The thing with being diagnosed with a life threatening illness is, once we’ve been handed this burden, we will be faced with it for the rest of our lives. It walks with us every single day. Sometimes figuratively. Sometimes literally. I consider myself grateful to be one of the ones who death walks with figuratively (for now). In fact, maybe it’s even a source of the imposter syndrome my writing has been making me feel lately. I am one of the lucky ones. Others are not so lucky. My friend Rebecca, for instance, who I met at the Young Adults Cancer Canada (YACC) Survivors Retreat Ontario back in March 2020 before everything went sideways, is 40 years old with metastatic breast cancer with progression to her liver which she will inevitably live with for the rest of her life. Rebecca recently found out there is further progression and has begun a new trial at Princess Margaret Cancer Centre in Toronto. Rebecca literally walks with the knowledge that one day, her cancer will get her. I mean, death will get us all but she no longer has the luxury of ignoring that very real fact.
As a person who was never willing to face illness and death, who actively did everything to avoid it and felt gross when forced to acknowledge it, I don’t have a choice anymore. And so active treatment or not, remission or not, moving on or not, it’s a part of me now. While I would love to take a trip in a hot tub time machine, nothing is going to change that. In fact, I’m not even sure I would. My feelings about this are messy. If I had the choice to turn back the clock and NOT go through this, would I do it? Immediately my brain screams ‘HELL YA!’. But spending a moment thinking about it, the most dramatic healing and growth of my life have taken place in the days since being handed this cancer shit bag. So, I’m not sure if given the chance, choosing not to experience this would be the best option for me. Who would I be now? Might I still be a high strung, anxiety ridden perfectionist? Might I still be inflicting all that on my family? Teaching my daughters to beat themselves up when they forget something at the grocery store? Or when they don’t know all the answers at school or work one day? Who knows. What I do know is, I’m not sure it’s a risk I’d be willing to take. Which really is a luxury in and of itself; guilt.
Once I joined the cancer club, I began meeting other people in the club. It’s why choosing who you surround yourself with, who your employer is, who your friends are, etc. is so important; some clubs you don’t have a choice to join. By choice or not, you become immersed in the club whether you like it or not. And while I wouldn’t have chosen to join this particular club, since I’ve been here, I’ve met some spectacular humans. I can remember some days sitting in Outpatient Day Services taking my daily infusion of Arsenic Trioxide surrounded by other patients and caregivers alike. Sometimes, when it wasn’t so busy in the ward (which wasn’t very often), even the nurses would get in on the conversation. We we’re like the IV Pole Gang. An exclusive membership which included a tool of destruction literally attached to us at all times. It was nice to have people who shared a common experience, if for no other reason, because they weren’t freaked out by that little tube pumping stuff into my body. It was just our reality at the time. No one understands it like the people who are in it too. The problem with this club is, the friends we make, sometimes we lose. Not all, but too many. Not because they did something shitty, they had kids or because their life priorities caused them to drift, but because they die.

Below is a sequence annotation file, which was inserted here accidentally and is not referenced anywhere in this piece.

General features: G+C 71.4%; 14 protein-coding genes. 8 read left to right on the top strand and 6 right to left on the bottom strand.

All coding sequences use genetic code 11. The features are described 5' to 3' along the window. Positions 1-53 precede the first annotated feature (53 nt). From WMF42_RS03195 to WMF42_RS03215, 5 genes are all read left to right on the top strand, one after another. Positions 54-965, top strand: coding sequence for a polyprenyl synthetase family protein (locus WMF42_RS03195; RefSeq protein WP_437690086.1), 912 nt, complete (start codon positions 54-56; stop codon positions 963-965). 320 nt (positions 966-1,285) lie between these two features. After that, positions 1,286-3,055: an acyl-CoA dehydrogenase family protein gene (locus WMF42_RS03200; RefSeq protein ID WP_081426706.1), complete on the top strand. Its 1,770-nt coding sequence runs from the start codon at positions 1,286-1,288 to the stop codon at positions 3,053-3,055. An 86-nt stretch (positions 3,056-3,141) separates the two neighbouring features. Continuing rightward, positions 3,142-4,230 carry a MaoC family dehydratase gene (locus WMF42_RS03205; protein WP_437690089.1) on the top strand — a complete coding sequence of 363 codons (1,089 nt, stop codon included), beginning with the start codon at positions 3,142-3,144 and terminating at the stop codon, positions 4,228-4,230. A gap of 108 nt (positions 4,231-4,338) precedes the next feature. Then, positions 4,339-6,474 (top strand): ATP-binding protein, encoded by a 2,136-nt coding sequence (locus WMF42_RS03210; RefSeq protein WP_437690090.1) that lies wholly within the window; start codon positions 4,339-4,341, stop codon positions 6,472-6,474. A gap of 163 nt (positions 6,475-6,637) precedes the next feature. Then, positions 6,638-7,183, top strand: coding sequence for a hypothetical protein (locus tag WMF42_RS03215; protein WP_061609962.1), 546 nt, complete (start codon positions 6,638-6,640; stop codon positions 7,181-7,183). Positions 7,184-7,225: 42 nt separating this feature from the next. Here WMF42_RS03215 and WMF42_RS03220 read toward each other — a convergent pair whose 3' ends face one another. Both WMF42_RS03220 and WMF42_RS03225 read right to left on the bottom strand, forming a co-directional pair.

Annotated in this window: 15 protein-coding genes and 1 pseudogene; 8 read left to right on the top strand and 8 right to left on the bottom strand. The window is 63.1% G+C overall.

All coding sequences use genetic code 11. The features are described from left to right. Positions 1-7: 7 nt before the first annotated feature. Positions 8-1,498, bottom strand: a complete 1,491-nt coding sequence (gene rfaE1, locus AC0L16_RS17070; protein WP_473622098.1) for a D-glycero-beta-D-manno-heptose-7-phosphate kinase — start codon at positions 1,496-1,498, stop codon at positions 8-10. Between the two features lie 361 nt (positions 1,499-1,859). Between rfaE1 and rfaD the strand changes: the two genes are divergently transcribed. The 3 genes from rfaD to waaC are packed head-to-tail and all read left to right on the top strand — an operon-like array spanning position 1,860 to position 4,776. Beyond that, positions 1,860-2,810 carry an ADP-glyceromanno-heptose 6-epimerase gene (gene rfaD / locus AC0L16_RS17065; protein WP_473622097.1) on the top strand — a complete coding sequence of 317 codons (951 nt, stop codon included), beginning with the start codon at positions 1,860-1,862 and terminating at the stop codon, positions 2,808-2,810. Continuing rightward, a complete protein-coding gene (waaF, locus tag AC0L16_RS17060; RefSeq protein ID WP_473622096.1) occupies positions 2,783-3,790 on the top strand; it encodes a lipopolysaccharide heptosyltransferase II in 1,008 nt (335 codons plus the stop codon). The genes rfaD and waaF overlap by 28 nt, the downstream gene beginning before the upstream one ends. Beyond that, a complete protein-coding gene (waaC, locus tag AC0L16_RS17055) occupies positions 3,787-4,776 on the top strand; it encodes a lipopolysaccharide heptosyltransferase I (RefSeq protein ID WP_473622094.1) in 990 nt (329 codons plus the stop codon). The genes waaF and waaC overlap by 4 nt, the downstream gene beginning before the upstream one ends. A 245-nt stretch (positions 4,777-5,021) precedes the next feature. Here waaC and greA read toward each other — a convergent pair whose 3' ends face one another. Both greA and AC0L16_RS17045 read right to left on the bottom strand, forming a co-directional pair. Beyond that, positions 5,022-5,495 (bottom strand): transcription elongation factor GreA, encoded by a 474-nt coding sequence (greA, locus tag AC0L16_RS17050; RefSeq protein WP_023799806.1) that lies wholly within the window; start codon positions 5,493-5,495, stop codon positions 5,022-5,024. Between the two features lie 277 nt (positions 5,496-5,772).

The injustice of it is baffling. Infuriating. Oh so painful. Not only do we lose good people, but each and every one of them is a reminder that it could be us next. So, even if you’re so lucky to get to a point where your brush with death doesn’t feel like it was your reality at some point in the past, we are reminded. I spend hours of the day sometimes thinking about it. In fact, being back to work is a wonderful distraction. But I can’t change the fact that whether logical or illogical, death is a part of my reality. What’s more, I don’t blame anyone for how they react to seeing death, even the mere hint of it in their newsfeed. I know that repulsion. Sometimes I even miss the luxury of being ignorant to it. But I can’t. And again, I probably wouldn’t even choose to if given the chance because it’s given me the opportunity to empathize with others. Who knows what will happen to me. The fact is, I was unkind to myself physically and mentally in the first 37 years of my life. The mere fact that I’m writing this is evidence that sometimes I still am. I have to accept that something is going to get me sooner or later. But if someone uncomfortable with illness and death is willing to take 10 minutes of their day to walk with me through my experiences, maybe I can convince them of why acknowledging their own mortality is so damn important. Maybe I can help prevent them from having to go through what I’ve been through. Maybe I can help them experience the same healing and growth I’ve experienced without the diagnosis. Maybe I can save their life.
Maybe it’s super cliché to say but I believe I’m here for a reason. Let’s be honest, when it was all said and done and I had my first follow up appointment with my oncologist, he very candidly shared that they’ve never seen someone come into the hospital the way I did on December 8th, 2017, and then recovery the way I did. But there was a time that I was too tired, weak, scared to speak up and the weight of my reality was too heavy. Those who were going through or had gone through it before me helped to carry the burden with me to give me some relief. I will not take their kindness granted and I will not allow self-doubt to force me back into myself. I may not have cancer anymore but I will always be part of this community. I am just fortunate enough to have had my role change from the supported to the supporter. And for that reason, I will persevere.
Until next time, we’ve got this! Be well.